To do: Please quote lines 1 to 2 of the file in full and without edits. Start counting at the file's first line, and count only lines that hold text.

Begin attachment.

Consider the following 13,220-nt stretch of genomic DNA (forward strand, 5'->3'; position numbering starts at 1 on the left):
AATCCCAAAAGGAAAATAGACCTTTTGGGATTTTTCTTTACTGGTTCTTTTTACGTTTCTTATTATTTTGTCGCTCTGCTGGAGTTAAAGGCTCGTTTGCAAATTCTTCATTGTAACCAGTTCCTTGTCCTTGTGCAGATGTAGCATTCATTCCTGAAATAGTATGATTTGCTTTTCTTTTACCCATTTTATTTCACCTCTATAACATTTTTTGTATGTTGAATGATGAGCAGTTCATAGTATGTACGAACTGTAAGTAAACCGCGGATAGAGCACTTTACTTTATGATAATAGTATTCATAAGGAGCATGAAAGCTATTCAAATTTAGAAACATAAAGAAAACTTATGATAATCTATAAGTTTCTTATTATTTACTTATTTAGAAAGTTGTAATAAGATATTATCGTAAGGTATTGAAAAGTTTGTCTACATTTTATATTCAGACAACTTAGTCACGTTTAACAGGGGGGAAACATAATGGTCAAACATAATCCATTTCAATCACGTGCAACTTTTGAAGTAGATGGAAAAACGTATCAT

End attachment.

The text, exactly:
Consider the following 13,220-nt stretch of genomic DNA (forward strand, 5'->3'; position numbering starts at 1 on the left):
AATCCCAAAAGGAAAATAGACCTTTTGGGATTTTTCTTTACTGGTTCTTTTTACGTTTCTTATTATTTTGTCGCTCTGCTGGAGTTAAAGGCTCGTTTGCAAATTCTTCATTGTAACCAGTTCCTTGTCCTTGTGCAGATGTAGCATTCATTCCTGAAATAGTATGATTTGCTTTTCTTTTACCCATTTTATTTCACCTCTATAACATTTTTTGTATGTTGAATGATGAGCAGTTCATAGTATGTACGAACTGTAAGTAAACCGCGGATAGAGCACTTTACTTTATGATAATAGTATTCATAAGGAGCATGAAAGCTATTCAAATTTAGAAACATAAAGAAAACTTATGATAATCTATAAGTTTCTTATTATTTACTTATTTAGAAAGTTGTAATAAGATATTATCGTAAGGTATTGAAAAGTTTGTCTACATTTTATATTCAGACAACTTAGTCACGTTTAACAGGGGGGAAACATAATGGTCAAACATAATCCATTTCAATCACGTGCAACTTTTGAAGTAGATGGAAAAACGTATCAT